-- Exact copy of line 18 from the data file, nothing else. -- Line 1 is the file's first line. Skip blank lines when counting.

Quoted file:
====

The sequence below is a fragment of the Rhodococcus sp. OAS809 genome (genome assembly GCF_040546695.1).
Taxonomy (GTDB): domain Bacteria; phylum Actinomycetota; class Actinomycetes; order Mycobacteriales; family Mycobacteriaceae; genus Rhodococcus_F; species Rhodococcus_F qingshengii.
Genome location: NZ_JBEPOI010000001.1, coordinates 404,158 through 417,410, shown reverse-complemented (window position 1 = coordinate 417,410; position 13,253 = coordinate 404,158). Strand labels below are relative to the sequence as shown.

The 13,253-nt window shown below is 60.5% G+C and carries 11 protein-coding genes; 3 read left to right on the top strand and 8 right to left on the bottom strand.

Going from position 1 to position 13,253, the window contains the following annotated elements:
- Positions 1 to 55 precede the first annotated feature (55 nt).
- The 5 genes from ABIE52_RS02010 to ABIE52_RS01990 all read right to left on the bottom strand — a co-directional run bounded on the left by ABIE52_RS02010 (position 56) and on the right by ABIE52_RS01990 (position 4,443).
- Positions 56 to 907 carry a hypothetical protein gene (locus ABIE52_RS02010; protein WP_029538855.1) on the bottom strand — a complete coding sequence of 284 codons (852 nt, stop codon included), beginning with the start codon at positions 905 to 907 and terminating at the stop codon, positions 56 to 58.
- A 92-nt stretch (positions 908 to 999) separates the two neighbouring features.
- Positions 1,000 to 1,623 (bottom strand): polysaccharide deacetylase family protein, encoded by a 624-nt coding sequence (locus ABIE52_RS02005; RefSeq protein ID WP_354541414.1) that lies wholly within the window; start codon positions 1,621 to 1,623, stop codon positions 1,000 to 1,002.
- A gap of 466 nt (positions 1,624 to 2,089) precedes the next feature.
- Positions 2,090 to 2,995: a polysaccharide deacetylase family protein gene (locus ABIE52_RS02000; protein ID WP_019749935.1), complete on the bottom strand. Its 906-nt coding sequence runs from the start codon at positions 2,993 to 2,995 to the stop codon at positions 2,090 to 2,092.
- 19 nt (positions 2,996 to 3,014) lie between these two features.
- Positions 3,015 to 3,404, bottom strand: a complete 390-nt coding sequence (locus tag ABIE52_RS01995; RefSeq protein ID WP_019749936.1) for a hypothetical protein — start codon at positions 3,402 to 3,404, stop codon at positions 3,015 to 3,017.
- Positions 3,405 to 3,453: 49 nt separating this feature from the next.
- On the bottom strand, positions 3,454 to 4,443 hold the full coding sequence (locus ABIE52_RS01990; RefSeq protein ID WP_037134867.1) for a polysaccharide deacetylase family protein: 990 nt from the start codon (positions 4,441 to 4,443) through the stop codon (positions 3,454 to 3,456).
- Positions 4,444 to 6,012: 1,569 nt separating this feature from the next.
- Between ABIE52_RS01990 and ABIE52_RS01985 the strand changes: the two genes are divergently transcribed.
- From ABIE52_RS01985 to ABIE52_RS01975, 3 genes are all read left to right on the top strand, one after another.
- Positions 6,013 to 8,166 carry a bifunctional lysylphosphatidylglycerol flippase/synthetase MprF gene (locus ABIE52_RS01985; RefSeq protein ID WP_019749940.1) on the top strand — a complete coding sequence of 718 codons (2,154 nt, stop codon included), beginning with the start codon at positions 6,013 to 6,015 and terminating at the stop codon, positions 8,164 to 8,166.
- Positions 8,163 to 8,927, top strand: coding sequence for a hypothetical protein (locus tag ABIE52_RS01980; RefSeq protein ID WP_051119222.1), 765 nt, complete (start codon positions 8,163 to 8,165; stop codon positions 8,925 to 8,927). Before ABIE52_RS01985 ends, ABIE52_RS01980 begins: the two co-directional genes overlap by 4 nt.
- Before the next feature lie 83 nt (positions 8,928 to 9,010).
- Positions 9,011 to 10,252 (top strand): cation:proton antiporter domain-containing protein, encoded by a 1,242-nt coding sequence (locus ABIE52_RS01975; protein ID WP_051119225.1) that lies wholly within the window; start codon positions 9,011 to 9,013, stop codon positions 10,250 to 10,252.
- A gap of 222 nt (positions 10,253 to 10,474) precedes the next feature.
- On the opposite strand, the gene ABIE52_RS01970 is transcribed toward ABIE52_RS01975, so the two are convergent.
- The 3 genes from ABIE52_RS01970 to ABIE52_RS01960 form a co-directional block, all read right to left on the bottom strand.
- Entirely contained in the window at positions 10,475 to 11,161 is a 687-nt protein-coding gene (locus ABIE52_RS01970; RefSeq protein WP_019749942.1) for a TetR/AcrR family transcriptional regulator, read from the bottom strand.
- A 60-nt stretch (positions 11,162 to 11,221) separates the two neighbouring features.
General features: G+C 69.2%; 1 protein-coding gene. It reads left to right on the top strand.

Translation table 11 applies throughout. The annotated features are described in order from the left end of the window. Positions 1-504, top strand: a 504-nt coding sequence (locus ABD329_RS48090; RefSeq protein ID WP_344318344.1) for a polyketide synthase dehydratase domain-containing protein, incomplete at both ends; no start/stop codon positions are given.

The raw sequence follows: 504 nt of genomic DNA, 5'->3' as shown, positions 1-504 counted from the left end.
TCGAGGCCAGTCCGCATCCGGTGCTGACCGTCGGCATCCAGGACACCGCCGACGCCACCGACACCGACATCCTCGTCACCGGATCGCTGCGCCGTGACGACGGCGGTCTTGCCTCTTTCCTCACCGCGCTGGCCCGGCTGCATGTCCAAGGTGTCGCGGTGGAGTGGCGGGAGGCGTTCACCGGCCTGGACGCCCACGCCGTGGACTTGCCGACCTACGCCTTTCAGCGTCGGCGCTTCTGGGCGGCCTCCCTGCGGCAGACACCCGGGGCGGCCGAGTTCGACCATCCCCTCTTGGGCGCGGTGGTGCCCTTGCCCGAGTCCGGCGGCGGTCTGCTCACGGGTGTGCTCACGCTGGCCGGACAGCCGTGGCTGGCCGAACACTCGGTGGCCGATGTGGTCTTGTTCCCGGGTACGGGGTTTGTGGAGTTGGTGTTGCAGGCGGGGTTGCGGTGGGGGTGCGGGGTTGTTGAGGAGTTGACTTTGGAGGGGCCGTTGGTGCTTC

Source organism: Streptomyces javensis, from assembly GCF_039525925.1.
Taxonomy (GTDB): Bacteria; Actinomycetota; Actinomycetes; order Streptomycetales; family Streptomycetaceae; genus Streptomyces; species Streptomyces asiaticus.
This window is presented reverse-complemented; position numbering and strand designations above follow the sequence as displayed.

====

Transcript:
- Between ABIE52_RS01990 and ABIE52_RS01985 the strand changes: the two genes are divergently transcribed.